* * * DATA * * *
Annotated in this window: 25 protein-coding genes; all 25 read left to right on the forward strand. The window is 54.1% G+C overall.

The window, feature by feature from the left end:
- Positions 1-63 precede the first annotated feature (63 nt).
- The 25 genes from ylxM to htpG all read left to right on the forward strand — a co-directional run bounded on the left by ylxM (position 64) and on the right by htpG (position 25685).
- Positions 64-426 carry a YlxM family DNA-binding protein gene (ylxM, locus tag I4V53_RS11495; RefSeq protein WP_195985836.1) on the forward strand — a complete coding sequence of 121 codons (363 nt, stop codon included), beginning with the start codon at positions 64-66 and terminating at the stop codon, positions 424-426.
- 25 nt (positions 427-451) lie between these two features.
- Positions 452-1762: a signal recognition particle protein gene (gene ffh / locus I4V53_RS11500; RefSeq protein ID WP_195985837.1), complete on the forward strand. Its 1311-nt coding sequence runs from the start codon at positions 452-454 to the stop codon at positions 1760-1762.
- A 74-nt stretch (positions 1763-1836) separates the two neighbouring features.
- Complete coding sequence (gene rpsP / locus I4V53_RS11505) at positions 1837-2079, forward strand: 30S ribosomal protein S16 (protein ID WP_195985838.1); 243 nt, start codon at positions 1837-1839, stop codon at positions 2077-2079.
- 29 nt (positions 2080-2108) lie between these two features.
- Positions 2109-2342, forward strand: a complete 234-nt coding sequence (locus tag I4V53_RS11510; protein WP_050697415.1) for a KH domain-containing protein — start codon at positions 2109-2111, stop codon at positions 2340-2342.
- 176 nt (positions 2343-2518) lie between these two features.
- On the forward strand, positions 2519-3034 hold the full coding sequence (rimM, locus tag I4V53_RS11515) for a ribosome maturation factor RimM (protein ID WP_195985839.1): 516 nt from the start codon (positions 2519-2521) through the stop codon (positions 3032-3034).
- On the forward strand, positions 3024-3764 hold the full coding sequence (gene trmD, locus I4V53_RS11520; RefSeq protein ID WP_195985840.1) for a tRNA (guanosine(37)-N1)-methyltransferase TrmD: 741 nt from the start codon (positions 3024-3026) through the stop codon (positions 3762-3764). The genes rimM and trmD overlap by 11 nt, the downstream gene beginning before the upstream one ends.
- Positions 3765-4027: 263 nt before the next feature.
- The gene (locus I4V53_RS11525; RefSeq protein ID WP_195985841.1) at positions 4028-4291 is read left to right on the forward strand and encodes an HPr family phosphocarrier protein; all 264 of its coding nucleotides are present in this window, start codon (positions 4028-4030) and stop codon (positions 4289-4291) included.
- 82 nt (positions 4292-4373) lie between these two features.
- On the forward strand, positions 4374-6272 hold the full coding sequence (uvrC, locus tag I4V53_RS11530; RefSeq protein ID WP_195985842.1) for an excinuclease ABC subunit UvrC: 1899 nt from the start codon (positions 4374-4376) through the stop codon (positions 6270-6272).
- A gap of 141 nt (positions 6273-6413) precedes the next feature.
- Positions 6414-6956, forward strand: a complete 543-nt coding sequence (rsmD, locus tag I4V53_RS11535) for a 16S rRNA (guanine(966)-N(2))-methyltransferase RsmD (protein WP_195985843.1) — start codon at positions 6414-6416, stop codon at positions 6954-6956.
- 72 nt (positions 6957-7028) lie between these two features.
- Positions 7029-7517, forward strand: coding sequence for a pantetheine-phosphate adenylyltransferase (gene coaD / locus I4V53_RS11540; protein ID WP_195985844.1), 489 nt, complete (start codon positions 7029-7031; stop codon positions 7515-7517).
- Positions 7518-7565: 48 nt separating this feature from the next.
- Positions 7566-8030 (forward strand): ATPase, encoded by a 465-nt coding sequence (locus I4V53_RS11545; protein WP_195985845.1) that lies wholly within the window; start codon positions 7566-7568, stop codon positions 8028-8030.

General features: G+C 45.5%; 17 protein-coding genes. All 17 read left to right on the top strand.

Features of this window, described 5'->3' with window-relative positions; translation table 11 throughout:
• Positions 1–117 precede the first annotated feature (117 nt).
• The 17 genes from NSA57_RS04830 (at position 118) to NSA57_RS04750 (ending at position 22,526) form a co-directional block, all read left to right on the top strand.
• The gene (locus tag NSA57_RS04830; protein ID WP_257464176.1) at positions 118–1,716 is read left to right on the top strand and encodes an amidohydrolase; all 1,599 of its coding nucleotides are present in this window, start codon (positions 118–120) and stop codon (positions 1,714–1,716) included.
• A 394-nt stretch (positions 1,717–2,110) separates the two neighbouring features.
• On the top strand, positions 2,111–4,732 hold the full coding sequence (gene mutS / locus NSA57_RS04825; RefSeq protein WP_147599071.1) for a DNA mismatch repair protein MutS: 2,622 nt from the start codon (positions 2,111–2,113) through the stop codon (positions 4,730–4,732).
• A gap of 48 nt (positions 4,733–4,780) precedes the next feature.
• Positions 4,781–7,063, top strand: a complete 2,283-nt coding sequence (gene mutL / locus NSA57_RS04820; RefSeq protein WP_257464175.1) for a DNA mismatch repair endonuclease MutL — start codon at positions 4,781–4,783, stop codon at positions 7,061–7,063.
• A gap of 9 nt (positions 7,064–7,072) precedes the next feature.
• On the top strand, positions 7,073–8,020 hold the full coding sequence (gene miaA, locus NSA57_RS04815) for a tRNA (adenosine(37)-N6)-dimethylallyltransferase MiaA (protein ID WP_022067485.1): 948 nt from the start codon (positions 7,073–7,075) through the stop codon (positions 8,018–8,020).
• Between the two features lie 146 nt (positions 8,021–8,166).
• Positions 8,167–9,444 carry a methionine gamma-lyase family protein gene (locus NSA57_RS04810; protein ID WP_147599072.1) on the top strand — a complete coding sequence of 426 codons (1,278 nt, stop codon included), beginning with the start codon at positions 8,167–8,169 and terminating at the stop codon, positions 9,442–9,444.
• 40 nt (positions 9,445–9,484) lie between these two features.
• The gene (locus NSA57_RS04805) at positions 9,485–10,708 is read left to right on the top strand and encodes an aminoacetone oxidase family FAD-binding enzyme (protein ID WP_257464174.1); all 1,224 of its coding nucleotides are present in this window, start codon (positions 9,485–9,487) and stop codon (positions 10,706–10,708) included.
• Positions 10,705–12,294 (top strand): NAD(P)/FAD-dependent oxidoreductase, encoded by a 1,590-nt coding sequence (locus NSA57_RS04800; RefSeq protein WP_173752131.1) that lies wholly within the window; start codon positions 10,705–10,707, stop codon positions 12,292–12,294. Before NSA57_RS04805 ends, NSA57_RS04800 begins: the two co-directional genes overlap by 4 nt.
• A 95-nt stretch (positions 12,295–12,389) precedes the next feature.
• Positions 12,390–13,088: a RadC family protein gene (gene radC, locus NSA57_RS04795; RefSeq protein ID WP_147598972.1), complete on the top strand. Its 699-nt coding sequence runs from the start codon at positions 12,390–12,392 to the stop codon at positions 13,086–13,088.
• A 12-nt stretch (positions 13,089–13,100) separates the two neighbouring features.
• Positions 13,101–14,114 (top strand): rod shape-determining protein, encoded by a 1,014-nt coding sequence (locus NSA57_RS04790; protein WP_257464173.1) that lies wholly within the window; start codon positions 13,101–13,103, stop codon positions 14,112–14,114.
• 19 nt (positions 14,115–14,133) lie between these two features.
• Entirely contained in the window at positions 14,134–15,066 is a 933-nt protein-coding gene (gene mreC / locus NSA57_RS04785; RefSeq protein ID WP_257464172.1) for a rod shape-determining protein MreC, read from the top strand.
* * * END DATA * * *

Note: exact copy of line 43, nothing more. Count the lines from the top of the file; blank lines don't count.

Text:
• A 12-nt stretch (positions 13,089–13,100) separates the two neighbouring features.